Film Details

Also Known As
The Challenge
Release Date
Feb 1955
Premiere Information
Los Angeles opening: 15 Feb 1955; New York opening: 16 Feb 1955
Production Company
Panoramic Productions, Inc.
Distribution Company
Twentieth Century-Fox Film Corp.
Country
United States
Location
Durango, Mexico
Screenplay Information
Based on the short story "My Great-Aunt Appearing Day" by John Prebble in Lilliput Magazine (Jul-Aug 1952).

Technical Specs

Duration
1h 42m
Sound
Stereo
Color
Color (Technicolor)
Theatrical Aspect Ratio
2.55 : 1
Film Length
12 reels

Quotes

Trivia

Notes

The film's working title was The Challenge. Opening credits begin with an offscreen narrator who states: "What you will see actually happened; the only difference being the Indian's language...." Although an accompanying onscreen written statement establishes the story's period as 1877, the events depicted in the film appear to be based on the 1868 Fort Laramie Treaty signing, which stipulated that the Southern Cheyennes and the Arapahos would be sent to a combined reservation. The treaty negotiations were organized by a peace commission that was formed after a series of bloody and unsuccessful military campaigns.
       A June 1954 Los Angeles Examiner item announced that Terry Moore, Dale Robertson and Rita Moreno would star in the picture along with Robert Wagner. According to a July 2, 1954 Hollywood Reporter news item, Robertson was suspended by Twentieth Century-Fox for refusing the role, for which he would have been loaned to Panoramic. Virginia Leith was borrowed from Fox for the production.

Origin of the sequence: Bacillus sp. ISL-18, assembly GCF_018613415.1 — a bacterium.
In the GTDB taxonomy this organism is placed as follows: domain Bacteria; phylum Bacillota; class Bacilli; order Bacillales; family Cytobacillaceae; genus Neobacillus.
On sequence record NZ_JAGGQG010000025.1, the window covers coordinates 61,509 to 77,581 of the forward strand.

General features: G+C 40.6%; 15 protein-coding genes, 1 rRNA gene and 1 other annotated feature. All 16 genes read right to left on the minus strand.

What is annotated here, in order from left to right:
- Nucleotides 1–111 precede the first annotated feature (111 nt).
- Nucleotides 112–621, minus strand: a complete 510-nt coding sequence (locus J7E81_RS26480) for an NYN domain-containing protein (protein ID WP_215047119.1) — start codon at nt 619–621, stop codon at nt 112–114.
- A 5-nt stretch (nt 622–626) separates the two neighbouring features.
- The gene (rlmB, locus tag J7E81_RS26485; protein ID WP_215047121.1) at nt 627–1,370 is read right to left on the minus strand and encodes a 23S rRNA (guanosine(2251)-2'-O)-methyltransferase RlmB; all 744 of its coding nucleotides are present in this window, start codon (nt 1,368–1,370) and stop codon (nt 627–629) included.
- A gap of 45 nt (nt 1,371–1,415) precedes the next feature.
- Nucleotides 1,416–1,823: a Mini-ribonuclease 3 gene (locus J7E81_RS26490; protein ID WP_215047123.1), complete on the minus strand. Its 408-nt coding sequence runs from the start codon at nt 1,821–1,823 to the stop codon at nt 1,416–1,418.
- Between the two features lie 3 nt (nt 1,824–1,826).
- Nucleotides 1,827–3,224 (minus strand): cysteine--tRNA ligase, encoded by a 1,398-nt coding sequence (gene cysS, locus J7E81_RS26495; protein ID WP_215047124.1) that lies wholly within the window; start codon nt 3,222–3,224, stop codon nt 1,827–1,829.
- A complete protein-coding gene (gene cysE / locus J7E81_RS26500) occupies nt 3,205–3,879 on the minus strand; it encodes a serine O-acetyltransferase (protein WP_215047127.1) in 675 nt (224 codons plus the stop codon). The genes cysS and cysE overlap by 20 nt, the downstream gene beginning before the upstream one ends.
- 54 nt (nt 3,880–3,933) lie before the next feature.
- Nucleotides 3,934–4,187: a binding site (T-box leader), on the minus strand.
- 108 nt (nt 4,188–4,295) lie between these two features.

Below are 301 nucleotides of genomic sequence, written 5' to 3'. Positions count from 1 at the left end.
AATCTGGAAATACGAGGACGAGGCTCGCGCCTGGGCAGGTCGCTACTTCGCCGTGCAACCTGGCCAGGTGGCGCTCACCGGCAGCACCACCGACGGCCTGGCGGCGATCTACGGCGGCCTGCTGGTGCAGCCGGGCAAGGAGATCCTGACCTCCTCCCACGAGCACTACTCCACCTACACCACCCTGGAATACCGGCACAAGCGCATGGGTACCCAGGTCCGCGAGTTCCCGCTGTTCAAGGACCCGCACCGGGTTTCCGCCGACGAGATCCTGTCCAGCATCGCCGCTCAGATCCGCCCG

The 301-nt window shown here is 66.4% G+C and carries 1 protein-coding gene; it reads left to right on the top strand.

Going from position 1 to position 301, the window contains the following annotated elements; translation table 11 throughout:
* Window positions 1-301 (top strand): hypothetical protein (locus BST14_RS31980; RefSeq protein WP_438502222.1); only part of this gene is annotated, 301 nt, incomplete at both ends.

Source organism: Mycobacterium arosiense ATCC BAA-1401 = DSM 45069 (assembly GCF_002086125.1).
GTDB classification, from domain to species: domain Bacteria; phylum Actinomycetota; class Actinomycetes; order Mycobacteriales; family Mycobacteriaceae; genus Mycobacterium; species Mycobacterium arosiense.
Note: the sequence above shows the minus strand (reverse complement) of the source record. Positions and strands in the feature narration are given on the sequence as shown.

The film was shot on location in Durango, Mexico, according to Hollywood Reporter production charts and news items. According to a August 19, 1954 Hollywood Reporter news item, the Mexican government intended to make the massive fort set constructed for the film into a museum after production was completed. An February 11, 1955 Hollywood Reporter news item noted that the picture would have a "youth premiere" for children, at which technical advisor Iron Eyes Cody would appear in "full regalia."
       The Variety review commented that in White Feather "seldom is the Redskin depicted as the villain. Rather the plot makes the white man the aggressor." Similarly, the Hollywood Reporter review stated that "if [the public] is really interested in what the Indians of the frontier were like, [the film] should have great success, for it is one of the most massive and accurate screen spectacles ever put on the screen." In a Hollywood Citizen-News interview, director Robert Webb stated that he "tried to show the Indian[s] in a different light" by making them intelligent and worthy.

Miscellaneous Notes

Released in United States Winter February 1955

CinemaScope

Released in United States Winter February 1955